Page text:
Cooperative opioid and serotonergic mechanisms generate superior antidepressant-like effects in a mice model of depression.

Int J Neuropsychopharmacol 2009 Sep 3;12(8):1033-44. Epub 2009 Apr 3.

Pharmacology and Neuroscience Research Group, Department of Neuroscience (Pharmacology and Psychiatry), School of Medicine, University of Cádiz, Cádiz, Spain.

Although complete remission of symptoms is the goal of any depression treatment, many patients fail to attain or maintain a long-term, symptom-free status. The opioid system has been implicated in the aetiology of depression, and some preclinical and clinical data suggest that opioids possess a genuine antidepressant-like effect. This study aimed to investigate a potential antidepressant strategy combining different classes of monoaminergic compounds with the weak mu-opioid agonist codeine in the tail suspension test in mice, a paradigm aimed at screening potential antidepressants. The results showed that codeine produced an antidepressant-like effect when administered alone, that was effectively antagonized by the opioid antagonist naloxone. The combination of subeffective doses of codeine with the selective serotonin reuptake inhibitors (fluoxetine or citalopram) lead to an accentuated reduction in immobility time. In contrast, immobility time remained unchanged when codeine was combined with a noradrenaline reuptake inhibitor (desipramine) or with a noradrenaline/serotonin reuptake inhibitor (duloxetine). The immobility time also remained unchanged with the combination of subeffective doses of codeine plus (+/-)-tramadol (weak mu-opioid agonist with serotonin/noradrenaline reuptake inhibitor properties) or (-)-tramadol (noradrenaline reuptake inhibitor). Conversely, the combination with (+)-tramadol (mu-opioid agonist with serotonin reuptake inhibitor properties) produced a large decrease in the immobility time. All these combinations were without effects on motor behaviour in mice. These data support the hypothesis that a combination of classical serotonergic antidepressants and weak opioid receptor agonists may be a helpful new strategy in the treatment of refractory depression.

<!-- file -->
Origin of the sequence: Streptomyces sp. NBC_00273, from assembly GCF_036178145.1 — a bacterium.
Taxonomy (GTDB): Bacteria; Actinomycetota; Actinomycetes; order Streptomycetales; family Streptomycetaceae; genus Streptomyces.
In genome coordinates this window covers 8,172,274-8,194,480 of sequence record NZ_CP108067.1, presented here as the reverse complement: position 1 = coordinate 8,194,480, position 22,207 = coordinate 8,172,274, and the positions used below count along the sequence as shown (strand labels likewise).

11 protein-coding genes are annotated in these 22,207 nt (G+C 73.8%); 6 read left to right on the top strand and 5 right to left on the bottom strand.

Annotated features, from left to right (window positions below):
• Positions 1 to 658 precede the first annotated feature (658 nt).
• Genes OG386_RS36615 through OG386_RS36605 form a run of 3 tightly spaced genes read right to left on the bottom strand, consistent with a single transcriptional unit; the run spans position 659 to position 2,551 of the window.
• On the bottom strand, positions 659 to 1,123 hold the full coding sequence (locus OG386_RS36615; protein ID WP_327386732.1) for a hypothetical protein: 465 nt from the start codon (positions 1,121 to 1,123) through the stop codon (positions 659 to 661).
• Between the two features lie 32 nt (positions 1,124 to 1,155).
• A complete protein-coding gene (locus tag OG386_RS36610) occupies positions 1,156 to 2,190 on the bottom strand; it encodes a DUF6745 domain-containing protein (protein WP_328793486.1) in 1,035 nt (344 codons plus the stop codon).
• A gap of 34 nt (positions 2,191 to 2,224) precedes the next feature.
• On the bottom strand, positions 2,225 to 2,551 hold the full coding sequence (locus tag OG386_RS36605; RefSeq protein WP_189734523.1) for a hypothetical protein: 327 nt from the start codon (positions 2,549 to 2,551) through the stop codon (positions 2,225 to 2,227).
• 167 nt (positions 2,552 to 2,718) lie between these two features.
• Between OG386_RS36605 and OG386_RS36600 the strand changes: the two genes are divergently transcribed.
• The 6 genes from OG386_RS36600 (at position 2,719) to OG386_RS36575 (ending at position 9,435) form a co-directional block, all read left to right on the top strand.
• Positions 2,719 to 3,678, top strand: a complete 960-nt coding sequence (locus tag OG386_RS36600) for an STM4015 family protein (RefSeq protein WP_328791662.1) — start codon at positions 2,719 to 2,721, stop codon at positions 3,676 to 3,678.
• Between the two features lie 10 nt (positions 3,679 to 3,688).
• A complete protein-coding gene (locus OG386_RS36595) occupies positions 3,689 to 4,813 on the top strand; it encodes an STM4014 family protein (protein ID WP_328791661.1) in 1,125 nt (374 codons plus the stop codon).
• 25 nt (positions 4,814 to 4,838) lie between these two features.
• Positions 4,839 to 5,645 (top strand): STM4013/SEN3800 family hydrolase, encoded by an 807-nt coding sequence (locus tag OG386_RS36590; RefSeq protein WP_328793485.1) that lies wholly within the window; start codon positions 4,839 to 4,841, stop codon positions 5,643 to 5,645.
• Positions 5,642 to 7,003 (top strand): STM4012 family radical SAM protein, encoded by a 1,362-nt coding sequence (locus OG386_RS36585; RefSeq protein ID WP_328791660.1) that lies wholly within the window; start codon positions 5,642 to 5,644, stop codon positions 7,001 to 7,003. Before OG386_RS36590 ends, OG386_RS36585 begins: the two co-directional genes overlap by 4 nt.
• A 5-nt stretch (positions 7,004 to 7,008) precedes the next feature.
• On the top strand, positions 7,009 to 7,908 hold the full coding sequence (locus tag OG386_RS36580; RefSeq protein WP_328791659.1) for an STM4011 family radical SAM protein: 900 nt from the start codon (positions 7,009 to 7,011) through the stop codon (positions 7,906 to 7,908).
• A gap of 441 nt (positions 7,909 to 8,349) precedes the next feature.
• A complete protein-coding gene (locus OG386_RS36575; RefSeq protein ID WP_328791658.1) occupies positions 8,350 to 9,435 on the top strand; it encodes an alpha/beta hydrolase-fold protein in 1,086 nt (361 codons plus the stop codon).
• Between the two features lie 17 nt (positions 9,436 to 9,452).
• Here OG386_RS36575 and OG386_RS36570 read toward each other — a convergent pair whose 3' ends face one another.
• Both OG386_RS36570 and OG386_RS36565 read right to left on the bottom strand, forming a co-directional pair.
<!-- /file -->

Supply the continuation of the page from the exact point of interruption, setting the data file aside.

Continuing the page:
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http://dx.doi.org/10.1017/S1461145709000236DOI Listing
September 2009
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American Journal of Psychiatry 1992

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